Scotland 148 for 7 (Berrington 38) beat Netherlands 141 (Rippon 42, Davey 4-34) by seven runs
Scorecard and ball-by-ball details
In the match of the tournament, Scotland pulled off a stunning heist in defence of 148 to defeat Netherlands by seven runs. Only two of the first eight matches have been won by the team fielding second and on both occasions Scotland has been the one to do it, but this victory was particularly remarkable considering the positions they clawed back from in both innings.
Sent in to bat, Scotland ended the first six overs at 17 for 3, the worst start in the first six by any side in this event. The middle order led the rescue effort as Richie Berrington and Calum MacLeod added 57 for the fourth wicket. Scotland were seven down though by the end of the 18th over but Netherlands failed to land the knockout punch and paid the price. Safyaan Sharif hit two sixes among the 27 runs that came off the final 12 balls, including one off the final ball of the innings.
Netherlands' batting script was almost a 180-degree flip from the Scotland innings. They raced away in the Powerplay to reach 49 after five overs. Man of the Match Josh Davey sparked Netherlands' slide by getting Ben Cooper out pulling to deep square leg for 24 and then nailed Tobias Visee on the crease three balls later. An hour later, Davey came back to take two more - Max O'Dowd pulling a bouncer to deep midwicket and Pieter Seelaar lacing another short ball straight to point - and Netherlands were on the verge of a complete meltdown entering the final over needing ten to win with two wickets in hand. Berrington and Sharif then teamed up for run outs off back-to-back balls to seal a memorable escape for Scotland.
MacLeod-Berrington déjà vu
The two middle-order batsmen put on a Scotland T20I record 127-run stand for the third wicket against Oman on Saturday. In that situation, they were piling on to the robust start provided by George Munsey and Kyle Coetzer. On Tuesday night, the scenario was far more perilous with both openers plus Matthew Cross all dismissed on 4.
Paul van Meekeren had claimed Coetzer and Cross, but Berrington took him on in the 10th, cracking a four through midwicket off a no ball and then used the free hit to smash him past mid-off to spark the Scotland revival. MacLeod targeted Michael Rippon's left-arm wrist spin, sweeping him both ways for a pair of boundaries until his innings ended in fluke fashion when he chopped the bails off the stumps going back to cut. The pair had done the dirty work to dig Scotland out of the early hole though and give them a fighting chance through the rest of the match.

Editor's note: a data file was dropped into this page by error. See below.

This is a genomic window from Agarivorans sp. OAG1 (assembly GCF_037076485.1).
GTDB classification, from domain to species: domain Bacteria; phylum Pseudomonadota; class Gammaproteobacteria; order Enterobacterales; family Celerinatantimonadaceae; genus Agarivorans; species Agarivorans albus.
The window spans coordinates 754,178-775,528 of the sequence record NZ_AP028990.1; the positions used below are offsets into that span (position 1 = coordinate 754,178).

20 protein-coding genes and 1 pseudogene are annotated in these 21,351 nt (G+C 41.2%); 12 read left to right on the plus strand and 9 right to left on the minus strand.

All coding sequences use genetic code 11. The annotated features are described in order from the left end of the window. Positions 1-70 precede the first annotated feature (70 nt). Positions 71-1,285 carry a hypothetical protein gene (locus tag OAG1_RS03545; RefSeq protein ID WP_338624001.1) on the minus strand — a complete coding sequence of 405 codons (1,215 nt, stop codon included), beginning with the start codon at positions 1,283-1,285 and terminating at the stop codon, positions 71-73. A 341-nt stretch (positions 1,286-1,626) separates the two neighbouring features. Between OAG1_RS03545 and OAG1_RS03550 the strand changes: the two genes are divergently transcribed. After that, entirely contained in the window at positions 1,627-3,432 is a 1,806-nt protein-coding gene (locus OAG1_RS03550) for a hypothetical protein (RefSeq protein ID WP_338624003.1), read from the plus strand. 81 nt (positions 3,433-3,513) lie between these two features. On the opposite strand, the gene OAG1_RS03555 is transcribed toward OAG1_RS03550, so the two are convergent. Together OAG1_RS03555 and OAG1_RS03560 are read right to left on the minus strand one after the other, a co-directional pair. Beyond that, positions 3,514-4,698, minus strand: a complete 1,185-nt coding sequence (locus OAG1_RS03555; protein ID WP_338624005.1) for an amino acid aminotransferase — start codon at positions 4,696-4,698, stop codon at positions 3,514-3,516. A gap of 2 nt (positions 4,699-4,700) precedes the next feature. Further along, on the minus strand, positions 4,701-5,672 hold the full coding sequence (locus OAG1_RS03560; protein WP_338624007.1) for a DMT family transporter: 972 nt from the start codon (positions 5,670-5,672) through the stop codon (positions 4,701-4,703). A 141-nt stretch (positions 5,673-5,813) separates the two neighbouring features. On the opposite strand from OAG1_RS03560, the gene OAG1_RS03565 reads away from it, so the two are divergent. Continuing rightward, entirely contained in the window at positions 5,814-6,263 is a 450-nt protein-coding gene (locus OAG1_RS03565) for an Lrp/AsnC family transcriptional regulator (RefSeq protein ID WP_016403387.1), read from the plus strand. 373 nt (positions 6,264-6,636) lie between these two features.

Netherlands looked like they were running away with victory behind Cooper and Rippon's opening partnership. Davey may have struck twice in the sixth to thwart the stand, but it was left-arm spinner Con de Lange's four-over spell that turned the tide Scotland's way. He gave up just two off his first over, then struck on the second ball of his second by inducing Wesley Barresi to drive in the air to long-off.
Borren swept him in the air barely wide of short fine-leg in his third over for the only boundary he conceded but he bounced back at the start of his final over, beating Rippon's charge down the wicket to bowl the opener for 42. De Lange never takes big hauls, but the deft brushstrokes he paints on a match canvas via clever flight and control leave a distinct impression on the opposition.
Timm van der Gugten was the man on strike to begin the final over bowled by Sharif. Berrington, arguably Scotland's best all-round fielder, was positioned at long-on. Tasked with defending ten runs, Sharif was honed in on the blockhole to near perfection.
Van der Gugten dug out the first ball back down the ground and it rolled gently to the edge of the circle at mid-on. Van der Gugten was desperate to stay on strike and called Malik back for a desperate second. Berrington charged and fired to Sharif over the stumps to put Scotland one wicket away from victory.
Van Meekeren replaced Malik at the non-striker's end with nine needed off five balls. Sharif ran in again and the sequence that followed was a virtual carbon copy of the previous delivery. Full and straight, chipped down the ground, Berrington locking in like a cyborg to scoop and throw almost all in one motion, Sharif with a clean take and break of the stumps. The second decision for the umpire wasn't nearly as close as the first as Van Meekeren's bat got stuck in the turf while his body momentum continued forward. A theatrical tumble to the ground ensued, providing a symbolic ending to the series of Netherlands' missteps that led to defeat.